Lauren Comeau, a child and youth care practitioner shares more about her role in the Family Check-Up program and how the conversation about children’s mental health needs has evolved.
Lauren Comeau is a Hamilton Health Sciences child and youth care practitioner (CYC) who provides care to patients and their families through our Family Check-Up program (FCU). We’re pleased to feature Comeau’s role for Child and Youth Mental Health Week, taking place May 1 to 7.
The FCU is a family-centred intervention program that focuses on clients’ personal strengths and the social and community networks available to support them. It offers parents simple, practical skills to address the individual challenges they’re facing.
“Our team has the utmost respect for the role of the parent and caregiver,” says Comeau. “It’s important to remember that parents are the experts on their child’s lives.”
This FCU program is provided at our Ron Joyce Children’s Health Centre (RJCHC), which is part of our McMaster Children’s Hospital (MCH). Together, they house one of the largest child and youth mental health programs in Canada.
Twenty years with children and youth
Comeau’s passion for working with children and youth began when she was a teenager working in leadership camps and volunteering in the community.
“I’ve been working in the field for close to 20 years, and started off my career in treatment homes with children and youth,” says Comeau. “From there I ventured into the education setting of youth justice and then obtained employment in the inpatient child and youth mental health unit at our McMaster Children’s Hospital.”
Comeau enjoyed working in the inpatient unit for two years but was eager to get more hands-on experience with families and offer other support services. When a job posting at the RJCHC came up for a CYC on the outpatient mental health team in 2016, Comeau jumped at the opportunity. “Working directly with parents of youth struggling with mental health was a shift from working directly with youth, but it was the best career move I ever made.”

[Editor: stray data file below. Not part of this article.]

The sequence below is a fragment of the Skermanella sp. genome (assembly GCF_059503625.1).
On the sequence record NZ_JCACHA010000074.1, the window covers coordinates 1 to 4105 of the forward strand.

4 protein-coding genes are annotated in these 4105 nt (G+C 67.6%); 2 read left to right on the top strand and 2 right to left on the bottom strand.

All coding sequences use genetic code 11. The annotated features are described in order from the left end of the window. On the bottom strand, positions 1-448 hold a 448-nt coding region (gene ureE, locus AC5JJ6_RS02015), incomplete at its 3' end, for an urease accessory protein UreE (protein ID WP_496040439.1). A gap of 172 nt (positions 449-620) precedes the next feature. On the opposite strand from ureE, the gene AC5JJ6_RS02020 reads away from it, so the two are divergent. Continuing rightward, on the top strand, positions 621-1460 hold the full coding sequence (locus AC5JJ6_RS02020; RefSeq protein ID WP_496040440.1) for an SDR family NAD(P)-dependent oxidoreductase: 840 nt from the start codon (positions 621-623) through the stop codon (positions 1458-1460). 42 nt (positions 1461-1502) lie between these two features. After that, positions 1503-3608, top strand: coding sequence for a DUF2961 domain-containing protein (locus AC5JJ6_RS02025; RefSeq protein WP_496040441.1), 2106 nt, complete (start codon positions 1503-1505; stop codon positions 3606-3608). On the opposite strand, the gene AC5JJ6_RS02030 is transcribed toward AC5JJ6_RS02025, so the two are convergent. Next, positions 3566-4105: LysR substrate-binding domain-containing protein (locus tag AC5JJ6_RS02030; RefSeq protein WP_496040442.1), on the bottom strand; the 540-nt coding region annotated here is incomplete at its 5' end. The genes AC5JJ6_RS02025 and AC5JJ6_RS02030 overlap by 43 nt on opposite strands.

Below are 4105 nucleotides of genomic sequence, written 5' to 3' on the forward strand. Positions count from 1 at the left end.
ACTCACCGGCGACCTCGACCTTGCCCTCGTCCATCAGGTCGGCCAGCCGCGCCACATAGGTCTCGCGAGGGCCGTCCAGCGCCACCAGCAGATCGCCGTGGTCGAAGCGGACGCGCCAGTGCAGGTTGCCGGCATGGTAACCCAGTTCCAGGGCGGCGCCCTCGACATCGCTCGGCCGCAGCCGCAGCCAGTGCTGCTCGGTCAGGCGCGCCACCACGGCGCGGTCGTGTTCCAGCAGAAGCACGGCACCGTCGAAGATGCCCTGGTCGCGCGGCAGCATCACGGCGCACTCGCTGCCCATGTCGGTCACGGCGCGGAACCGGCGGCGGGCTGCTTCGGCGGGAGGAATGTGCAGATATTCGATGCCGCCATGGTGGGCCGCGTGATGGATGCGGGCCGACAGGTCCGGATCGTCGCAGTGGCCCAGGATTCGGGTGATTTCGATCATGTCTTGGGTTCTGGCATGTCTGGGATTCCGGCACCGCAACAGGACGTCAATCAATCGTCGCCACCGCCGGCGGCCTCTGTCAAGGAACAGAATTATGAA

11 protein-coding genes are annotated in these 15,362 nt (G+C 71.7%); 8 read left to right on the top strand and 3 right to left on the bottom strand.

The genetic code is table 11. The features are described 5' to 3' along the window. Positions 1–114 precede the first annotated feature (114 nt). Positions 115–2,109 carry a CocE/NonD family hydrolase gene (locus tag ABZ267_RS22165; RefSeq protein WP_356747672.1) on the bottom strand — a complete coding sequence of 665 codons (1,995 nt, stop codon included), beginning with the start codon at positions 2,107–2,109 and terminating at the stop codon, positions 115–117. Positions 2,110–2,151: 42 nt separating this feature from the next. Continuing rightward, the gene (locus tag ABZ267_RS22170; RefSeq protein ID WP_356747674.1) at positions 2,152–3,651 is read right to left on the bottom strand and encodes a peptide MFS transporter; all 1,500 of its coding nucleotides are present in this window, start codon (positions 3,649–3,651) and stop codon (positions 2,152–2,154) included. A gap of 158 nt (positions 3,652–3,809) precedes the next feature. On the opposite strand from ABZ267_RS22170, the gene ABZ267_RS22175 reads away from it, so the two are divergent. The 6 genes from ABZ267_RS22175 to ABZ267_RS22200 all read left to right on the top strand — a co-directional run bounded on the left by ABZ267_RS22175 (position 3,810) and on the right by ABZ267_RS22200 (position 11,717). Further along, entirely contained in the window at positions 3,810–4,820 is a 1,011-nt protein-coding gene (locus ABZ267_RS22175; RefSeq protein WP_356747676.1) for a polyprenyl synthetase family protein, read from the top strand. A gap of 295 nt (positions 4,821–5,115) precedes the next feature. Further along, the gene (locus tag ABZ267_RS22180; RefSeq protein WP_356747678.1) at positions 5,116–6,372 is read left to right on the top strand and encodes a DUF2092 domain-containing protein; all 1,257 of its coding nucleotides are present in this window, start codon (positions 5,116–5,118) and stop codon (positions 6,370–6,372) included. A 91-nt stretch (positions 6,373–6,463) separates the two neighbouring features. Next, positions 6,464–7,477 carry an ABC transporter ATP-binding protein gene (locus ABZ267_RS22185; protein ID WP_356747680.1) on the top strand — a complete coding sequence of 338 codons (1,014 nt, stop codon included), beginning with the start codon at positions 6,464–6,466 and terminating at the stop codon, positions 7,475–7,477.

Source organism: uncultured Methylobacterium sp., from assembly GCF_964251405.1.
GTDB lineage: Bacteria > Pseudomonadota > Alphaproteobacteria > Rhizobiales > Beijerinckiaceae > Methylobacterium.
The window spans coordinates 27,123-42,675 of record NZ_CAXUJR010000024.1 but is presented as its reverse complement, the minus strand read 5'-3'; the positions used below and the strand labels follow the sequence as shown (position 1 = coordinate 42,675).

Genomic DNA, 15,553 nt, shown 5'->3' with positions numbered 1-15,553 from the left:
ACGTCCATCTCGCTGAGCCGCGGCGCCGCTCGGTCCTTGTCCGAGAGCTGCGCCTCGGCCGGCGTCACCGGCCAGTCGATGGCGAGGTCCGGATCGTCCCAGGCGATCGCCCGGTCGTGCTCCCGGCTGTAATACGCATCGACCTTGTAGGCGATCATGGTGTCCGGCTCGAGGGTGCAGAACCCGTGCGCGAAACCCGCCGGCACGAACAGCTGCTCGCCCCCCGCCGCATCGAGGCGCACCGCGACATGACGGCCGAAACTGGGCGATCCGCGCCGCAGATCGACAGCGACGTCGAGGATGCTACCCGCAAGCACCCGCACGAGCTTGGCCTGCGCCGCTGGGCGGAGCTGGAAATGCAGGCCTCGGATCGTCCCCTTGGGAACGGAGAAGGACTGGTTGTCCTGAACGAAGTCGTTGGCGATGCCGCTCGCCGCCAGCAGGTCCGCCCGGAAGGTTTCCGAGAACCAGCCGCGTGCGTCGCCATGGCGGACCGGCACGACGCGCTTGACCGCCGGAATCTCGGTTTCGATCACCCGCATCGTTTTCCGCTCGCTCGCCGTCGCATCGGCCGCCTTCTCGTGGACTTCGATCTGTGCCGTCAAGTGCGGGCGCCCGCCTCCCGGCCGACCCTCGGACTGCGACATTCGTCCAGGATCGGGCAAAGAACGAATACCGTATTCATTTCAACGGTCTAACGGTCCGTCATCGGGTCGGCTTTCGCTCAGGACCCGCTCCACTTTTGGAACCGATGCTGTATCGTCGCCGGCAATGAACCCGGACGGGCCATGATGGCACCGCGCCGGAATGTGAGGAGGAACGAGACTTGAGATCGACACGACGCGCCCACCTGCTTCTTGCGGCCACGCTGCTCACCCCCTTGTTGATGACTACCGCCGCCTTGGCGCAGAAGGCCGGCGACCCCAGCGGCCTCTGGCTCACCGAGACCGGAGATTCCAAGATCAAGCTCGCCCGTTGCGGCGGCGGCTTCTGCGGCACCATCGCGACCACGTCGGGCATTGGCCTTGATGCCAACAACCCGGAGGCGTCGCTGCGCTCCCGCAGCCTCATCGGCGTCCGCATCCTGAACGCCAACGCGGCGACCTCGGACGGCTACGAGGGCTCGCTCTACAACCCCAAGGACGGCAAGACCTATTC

Connecting to families
Comeau is connected to families through community and inter-professional referrals, then works alongside them to set goals and develop skills for the day-to-day support of their child. This work takes her to schools, hospitals, youth justice and outreach facilities, and other community settings. She aims to provide tools and skills to families, building on their existing strengths, that they can use during their unique situations.
The FCU program provides intervention services for around 100 families a year, with numbers increasing over the last couple of years.
Working together to achieve goals
“Parents are so important and often lack support,” says Comeau, who’s also part of the Clinical Outreach Team (COT). This team is responsible for supporting parents of children and youth accessing services within the Child and Youth Mental Health program. As part of the COT, Comeau offers one-on-one counselling sessions with parents. Working with families to help them achieve their goals while building connections is what Comeau enjoys most about her role.
“Making meaningful connections with parents is something I value. When a parent shares a good news story on their progress, it makes my day.”
Collaboration is pivotal when supporting youth and their caregivers/families. Comeau works on creating a tailored plan for each family she is introduced to, and provides a framework for success.
“Things can be overwhelming sometimes, and I always want parents and caregivers to feel that they have a safe space to turn to when it may feel a bit heavy,” says Comeau, adding that the parents she works with are her inspiration. “It can be very empowering for parents to know that they can meet their child’s needs. I am so grateful I get to be a part of that.”
The conversation evolves
Mental health has come a long way, especially for children and youth.
“Mental health is now being talked about, and it’s becoming more of a comfortable thing to share,” says Comeau. “There has definitely been a shift in openness to having conversations.”
“Parents and families matter. Having parents involved in treatment is so beneficial to the wellness of children, youth, and the family unit.”
Every family also has their own unique challenges. “It is a privilege to be invited into their lives and support them with their personal parenting goals,” says Comeau. “It’s a vital part of the work we do, and I feel honoured to have the opportunity each day to do so.”